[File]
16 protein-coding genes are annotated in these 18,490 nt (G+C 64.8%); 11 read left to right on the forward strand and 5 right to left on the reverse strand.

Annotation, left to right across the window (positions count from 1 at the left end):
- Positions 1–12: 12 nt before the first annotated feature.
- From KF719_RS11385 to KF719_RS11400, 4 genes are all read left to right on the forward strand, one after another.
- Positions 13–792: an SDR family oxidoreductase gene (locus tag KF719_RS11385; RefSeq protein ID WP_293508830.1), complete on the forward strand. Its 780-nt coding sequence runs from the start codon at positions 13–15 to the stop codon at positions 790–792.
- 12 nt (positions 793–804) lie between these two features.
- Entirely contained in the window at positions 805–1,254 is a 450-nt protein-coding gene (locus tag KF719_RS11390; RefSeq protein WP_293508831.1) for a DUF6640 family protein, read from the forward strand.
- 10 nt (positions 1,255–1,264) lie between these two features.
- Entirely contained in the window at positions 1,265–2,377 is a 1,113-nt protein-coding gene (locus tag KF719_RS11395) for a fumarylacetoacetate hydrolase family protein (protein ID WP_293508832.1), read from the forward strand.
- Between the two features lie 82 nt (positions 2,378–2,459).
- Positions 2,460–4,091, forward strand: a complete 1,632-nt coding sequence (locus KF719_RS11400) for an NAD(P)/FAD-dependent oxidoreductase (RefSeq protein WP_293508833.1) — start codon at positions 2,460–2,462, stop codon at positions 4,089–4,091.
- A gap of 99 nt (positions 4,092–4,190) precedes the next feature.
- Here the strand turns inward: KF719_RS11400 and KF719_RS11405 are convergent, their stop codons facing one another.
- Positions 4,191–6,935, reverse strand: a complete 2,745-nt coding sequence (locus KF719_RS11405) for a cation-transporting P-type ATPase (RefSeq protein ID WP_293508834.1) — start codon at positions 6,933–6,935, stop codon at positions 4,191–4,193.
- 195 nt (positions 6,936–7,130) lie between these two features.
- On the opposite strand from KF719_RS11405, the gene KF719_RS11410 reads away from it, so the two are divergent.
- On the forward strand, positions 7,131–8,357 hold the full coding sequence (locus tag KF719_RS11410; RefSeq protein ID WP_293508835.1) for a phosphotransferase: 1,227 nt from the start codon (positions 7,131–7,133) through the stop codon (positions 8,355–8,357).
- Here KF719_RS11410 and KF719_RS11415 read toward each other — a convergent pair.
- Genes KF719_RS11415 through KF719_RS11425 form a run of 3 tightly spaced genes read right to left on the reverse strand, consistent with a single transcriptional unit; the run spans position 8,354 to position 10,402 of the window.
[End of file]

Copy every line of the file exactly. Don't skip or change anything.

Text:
16 protein-coding genes are annotated in these 18,490 nt (G+C 64.8%); 11 read left to right on the forward strand and 5 right to left on the reverse strand.

Annotation, left to right across the window (positions count from 1 at the left end):
- Positions 1–12: 12 nt before the first annotated feature.
- From KF719_RS11385 to KF719_RS11400, 4 genes are all read left to right on the forward strand, one after another.
- Positions 13–792: an SDR family oxidoreductase gene (locus tag KF719_RS11385; RefSeq protein ID WP_293508830.1), complete on the forward strand. Its 780-nt coding sequence runs from the start codon at positions 13–15 to the stop codon at positions 790–792.
- 12 nt (positions 793–804) lie between these two features.
- Entirely contained in the window at positions 805–1,254 is a 450-nt protein-coding gene (locus tag KF719_RS11390; RefSeq protein WP_293508831.1) for a DUF6640 family protein, read from the forward strand.
- 10 nt (positions 1,255–1,264) lie between these two features.
- Entirely contained in the window at positions 1,265–2,377 is a 1,113-nt protein-coding gene (locus tag KF719_RS11395) for a fumarylacetoacetate hydrolase family protein (protein ID WP_293508832.1), read from the forward strand.
- Between the two features lie 82 nt (positions 2,378–2,459).
- Positions 2,460–4,091, forward strand: a complete 1,632-nt coding sequence (locus KF719_RS11400) for an NAD(P)/FAD-dependent oxidoreductase (RefSeq protein WP_293508833.1) — start codon at positions 2,460–2,462, stop codon at positions 4,089–4,091.
- A gap of 99 nt (positions 4,092–4,190) precedes the next feature.
- Here the strand turns inward: KF719_RS11400 and KF719_RS11405 are convergent, their stop codons facing one another.
- Positions 4,191–6,935, reverse strand: a complete 2,745-nt coding sequence (locus KF719_RS11405) for a cation-transporting P-type ATPase (RefSeq protein ID WP_293508834.1) — start codon at positions 6,933–6,935, stop codon at positions 4,191–4,193.
- 195 nt (positions 6,936–7,130) lie between these two features.
- On the opposite strand from KF719_RS11405, the gene KF719_RS11410 reads away from it, so the two are divergent.
- On the forward strand, positions 7,131–8,357 hold the full coding sequence (locus tag KF719_RS11410; RefSeq protein ID WP_293508835.1) for a phosphotransferase: 1,227 nt from the start codon (positions 7,131–7,133) through the stop codon (positions 8,355–8,357).
- Here KF719_RS11410 and KF719_RS11415 read toward each other — a convergent pair.
- Genes KF719_RS11415 through KF719_RS11425 form a run of 3 tightly spaced genes read right to left on the reverse strand, consistent with a single transcriptional unit; the run spans position 8,354 to position 10,402 of the window.